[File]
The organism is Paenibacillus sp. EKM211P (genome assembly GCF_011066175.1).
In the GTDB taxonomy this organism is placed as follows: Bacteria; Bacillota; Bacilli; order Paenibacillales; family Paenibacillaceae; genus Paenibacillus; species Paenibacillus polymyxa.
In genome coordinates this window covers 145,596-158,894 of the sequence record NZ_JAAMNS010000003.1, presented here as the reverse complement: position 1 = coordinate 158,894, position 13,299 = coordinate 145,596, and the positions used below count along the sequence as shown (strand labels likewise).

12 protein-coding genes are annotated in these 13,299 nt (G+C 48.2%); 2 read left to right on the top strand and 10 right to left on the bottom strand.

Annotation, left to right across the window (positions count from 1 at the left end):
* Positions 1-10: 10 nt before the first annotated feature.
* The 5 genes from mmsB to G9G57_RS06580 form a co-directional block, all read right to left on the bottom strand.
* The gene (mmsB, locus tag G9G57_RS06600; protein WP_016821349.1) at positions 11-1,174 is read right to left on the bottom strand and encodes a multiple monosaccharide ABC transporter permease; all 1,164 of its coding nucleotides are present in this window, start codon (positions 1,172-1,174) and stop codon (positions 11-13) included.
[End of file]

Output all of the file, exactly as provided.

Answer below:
The organism is Paenibacillus sp. EKM211P (genome assembly GCF_011066175.1).
In the GTDB taxonomy this organism is placed as follows: Bacteria; Bacillota; Bacilli; order Paenibacillales; family Paenibacillaceae; genus Paenibacillus; species Paenibacillus polymyxa.
In genome coordinates this window covers 145,596-158,894 of the sequence record NZ_JAAMNS010000003.1, presented here as the reverse complement: position 1 = coordinate 158,894, position 13,299 = coordinate 145,596, and the positions used below count along the sequence as shown (strand labels likewise).

12 protein-coding genes are annotated in these 13,299 nt (G+C 48.2%); 2 read left to right on the top strand and 10 right to left on the bottom strand.

Annotation, left to right across the window (positions count from 1 at the left end):
* Positions 1-10: 10 nt before the first annotated feature.
* The 5 genes from mmsB to G9G57_RS06580 form a co-directional block, all read right to left on the bottom strand.
* The gene (mmsB, locus tag G9G57_RS06600; protein WP_016821349.1) at positions 11-1,174 is read right to left on the bottom strand and encodes a multiple monosaccharide ABC transporter permease; all 1,164 of its coding nucleotides are present in this window, start codon (positions 1,172-1,174) and stop codon (positions 11-13) included.